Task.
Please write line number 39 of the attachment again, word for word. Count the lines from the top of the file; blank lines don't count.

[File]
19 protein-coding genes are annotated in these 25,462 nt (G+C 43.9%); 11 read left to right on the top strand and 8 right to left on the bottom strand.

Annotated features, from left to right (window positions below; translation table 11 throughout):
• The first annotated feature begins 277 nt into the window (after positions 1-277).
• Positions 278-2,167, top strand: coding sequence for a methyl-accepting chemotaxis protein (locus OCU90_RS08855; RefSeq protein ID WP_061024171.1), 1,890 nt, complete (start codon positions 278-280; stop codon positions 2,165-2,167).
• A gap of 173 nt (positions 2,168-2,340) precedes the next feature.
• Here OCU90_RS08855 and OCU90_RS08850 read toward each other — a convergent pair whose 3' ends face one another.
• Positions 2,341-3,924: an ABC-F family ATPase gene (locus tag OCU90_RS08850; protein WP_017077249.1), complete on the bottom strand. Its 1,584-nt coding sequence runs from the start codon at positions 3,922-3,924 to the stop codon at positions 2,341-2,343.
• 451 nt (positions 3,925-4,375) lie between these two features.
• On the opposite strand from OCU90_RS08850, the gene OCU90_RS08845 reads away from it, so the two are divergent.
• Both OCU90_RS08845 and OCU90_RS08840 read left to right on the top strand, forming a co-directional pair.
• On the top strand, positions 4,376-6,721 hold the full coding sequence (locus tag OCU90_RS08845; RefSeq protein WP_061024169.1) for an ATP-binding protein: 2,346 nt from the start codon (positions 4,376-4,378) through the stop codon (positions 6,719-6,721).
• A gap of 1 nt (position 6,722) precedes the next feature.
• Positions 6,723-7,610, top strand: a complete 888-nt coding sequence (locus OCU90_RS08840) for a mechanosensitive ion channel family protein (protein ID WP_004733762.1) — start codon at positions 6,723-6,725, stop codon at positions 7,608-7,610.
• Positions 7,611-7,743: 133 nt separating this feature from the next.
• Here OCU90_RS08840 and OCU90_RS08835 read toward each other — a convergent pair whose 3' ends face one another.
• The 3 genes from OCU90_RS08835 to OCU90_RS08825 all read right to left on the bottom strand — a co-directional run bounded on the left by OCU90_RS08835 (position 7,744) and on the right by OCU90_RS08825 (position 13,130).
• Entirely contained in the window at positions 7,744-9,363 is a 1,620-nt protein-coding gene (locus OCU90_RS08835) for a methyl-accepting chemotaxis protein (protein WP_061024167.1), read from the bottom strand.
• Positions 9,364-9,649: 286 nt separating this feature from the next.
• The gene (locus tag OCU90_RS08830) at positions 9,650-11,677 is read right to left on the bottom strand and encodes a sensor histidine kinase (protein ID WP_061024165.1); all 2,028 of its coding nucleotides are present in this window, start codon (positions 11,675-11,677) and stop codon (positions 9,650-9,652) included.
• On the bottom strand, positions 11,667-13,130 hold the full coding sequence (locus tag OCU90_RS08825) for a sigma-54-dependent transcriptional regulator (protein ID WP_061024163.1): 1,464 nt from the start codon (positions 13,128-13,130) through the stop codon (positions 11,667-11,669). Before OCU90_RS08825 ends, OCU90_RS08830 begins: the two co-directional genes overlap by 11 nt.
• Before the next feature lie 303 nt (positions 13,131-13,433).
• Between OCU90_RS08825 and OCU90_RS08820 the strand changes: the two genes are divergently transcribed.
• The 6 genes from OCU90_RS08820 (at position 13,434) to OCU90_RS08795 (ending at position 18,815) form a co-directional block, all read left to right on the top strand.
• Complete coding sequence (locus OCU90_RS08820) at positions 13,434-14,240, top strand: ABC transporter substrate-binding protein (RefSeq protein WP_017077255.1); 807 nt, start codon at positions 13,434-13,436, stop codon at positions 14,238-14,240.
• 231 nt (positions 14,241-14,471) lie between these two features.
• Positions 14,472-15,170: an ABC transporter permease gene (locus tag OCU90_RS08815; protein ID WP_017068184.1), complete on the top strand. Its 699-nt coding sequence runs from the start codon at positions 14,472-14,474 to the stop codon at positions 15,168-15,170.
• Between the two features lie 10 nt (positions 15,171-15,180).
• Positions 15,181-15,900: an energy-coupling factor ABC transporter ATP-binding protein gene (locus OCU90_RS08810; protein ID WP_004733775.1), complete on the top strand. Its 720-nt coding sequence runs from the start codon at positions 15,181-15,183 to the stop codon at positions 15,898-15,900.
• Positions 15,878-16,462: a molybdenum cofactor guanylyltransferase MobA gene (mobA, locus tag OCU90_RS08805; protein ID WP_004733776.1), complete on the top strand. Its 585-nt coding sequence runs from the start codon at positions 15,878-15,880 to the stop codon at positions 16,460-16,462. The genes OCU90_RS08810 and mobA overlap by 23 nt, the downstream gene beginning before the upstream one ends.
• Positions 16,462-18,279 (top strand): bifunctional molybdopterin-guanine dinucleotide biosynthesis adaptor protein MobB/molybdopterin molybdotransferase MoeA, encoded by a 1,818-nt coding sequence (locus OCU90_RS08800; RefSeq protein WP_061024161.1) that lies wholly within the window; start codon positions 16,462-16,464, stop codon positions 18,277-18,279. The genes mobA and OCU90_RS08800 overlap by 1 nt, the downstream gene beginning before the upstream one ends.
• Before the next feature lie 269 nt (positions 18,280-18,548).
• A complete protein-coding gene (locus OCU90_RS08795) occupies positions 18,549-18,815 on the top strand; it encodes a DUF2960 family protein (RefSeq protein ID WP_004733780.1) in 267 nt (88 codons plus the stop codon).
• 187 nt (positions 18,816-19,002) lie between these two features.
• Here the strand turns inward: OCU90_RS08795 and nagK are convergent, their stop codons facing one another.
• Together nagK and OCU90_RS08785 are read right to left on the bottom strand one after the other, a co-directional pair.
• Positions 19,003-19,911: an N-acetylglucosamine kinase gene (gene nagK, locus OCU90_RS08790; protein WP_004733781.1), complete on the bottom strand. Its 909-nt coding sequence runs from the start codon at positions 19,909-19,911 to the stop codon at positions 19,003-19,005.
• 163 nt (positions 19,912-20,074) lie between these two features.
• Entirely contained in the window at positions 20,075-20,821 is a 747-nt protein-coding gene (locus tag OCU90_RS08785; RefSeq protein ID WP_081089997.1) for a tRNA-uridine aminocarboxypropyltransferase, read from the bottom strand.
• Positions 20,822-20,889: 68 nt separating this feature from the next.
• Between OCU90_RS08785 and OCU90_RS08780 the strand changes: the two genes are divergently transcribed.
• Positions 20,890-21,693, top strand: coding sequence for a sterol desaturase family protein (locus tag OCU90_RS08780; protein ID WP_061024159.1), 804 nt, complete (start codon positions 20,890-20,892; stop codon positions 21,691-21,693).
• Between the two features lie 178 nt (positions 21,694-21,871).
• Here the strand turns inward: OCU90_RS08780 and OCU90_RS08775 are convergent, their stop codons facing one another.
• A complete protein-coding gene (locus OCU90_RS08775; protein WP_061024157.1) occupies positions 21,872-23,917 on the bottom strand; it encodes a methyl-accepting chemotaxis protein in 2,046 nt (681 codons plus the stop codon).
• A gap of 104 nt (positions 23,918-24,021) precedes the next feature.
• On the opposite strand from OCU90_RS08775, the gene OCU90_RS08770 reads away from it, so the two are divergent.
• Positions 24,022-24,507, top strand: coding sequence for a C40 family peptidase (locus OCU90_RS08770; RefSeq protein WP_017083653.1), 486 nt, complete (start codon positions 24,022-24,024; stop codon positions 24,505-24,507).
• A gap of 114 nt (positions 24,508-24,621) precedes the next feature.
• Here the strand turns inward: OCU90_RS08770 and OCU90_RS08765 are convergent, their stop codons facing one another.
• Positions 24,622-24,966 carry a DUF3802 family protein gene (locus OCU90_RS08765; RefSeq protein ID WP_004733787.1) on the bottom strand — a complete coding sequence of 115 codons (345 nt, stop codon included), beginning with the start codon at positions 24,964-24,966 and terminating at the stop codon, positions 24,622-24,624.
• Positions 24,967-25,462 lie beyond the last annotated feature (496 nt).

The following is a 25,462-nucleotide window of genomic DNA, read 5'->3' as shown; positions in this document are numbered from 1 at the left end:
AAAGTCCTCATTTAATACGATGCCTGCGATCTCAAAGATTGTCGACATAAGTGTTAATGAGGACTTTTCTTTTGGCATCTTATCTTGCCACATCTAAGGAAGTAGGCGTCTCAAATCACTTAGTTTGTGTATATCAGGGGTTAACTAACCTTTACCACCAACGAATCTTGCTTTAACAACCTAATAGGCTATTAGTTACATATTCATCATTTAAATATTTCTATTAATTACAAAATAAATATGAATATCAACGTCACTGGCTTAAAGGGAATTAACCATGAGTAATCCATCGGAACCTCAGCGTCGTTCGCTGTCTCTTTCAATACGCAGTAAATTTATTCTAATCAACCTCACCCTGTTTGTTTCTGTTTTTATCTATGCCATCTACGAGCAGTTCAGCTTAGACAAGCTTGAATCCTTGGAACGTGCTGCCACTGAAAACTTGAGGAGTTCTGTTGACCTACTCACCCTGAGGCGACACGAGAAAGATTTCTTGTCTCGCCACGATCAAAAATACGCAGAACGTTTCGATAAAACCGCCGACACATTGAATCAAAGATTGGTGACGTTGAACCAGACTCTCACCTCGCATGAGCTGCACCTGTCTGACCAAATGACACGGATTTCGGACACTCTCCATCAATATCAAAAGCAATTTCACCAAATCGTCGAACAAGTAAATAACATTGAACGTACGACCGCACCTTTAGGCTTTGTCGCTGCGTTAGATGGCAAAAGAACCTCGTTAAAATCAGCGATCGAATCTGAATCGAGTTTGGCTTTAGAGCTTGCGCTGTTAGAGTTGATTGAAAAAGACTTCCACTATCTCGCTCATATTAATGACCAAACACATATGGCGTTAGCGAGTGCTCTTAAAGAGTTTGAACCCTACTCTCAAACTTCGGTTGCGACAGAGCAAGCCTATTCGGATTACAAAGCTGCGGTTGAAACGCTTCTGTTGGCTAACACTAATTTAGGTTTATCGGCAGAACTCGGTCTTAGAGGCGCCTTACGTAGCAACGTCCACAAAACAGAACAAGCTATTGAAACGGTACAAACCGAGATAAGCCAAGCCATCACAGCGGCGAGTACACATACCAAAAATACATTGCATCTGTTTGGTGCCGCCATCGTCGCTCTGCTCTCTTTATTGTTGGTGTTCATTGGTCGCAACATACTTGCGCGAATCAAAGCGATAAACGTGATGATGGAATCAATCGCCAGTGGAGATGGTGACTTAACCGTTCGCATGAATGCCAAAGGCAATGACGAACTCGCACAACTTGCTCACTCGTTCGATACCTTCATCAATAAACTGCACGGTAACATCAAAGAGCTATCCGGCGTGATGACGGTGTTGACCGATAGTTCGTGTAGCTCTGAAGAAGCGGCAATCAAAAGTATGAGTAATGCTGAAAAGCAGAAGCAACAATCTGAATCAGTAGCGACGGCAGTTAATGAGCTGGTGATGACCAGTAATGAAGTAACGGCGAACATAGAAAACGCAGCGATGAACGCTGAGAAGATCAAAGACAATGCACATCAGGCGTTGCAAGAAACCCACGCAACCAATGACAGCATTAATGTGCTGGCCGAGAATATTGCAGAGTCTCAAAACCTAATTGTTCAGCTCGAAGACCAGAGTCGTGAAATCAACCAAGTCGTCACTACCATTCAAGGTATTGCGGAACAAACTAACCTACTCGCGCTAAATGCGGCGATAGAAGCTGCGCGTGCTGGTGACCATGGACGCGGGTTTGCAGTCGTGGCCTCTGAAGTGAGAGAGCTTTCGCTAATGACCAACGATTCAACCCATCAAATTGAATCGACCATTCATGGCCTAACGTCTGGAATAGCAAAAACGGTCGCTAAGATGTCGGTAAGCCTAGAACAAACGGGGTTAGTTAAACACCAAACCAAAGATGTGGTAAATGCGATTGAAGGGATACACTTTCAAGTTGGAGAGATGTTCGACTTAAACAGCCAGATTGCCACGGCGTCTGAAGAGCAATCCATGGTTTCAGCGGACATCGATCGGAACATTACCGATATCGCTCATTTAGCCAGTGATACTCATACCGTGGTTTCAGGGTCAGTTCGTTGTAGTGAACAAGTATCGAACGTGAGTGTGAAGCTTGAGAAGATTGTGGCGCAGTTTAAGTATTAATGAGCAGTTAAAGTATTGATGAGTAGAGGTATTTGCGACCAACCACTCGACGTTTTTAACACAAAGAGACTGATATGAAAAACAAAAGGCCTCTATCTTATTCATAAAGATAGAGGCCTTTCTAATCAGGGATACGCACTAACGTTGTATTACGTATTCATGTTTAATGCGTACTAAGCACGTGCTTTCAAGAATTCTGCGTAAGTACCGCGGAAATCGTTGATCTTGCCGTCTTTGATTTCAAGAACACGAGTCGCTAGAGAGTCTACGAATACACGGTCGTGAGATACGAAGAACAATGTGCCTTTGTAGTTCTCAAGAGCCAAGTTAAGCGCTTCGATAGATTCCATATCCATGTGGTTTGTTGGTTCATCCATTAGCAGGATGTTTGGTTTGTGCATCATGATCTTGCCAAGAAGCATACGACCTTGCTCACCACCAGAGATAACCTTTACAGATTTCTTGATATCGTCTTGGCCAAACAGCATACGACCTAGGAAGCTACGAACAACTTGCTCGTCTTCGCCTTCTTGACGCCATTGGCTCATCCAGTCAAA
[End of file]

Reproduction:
• Positions 20,822-20,889: 68 nt separating this feature from the next.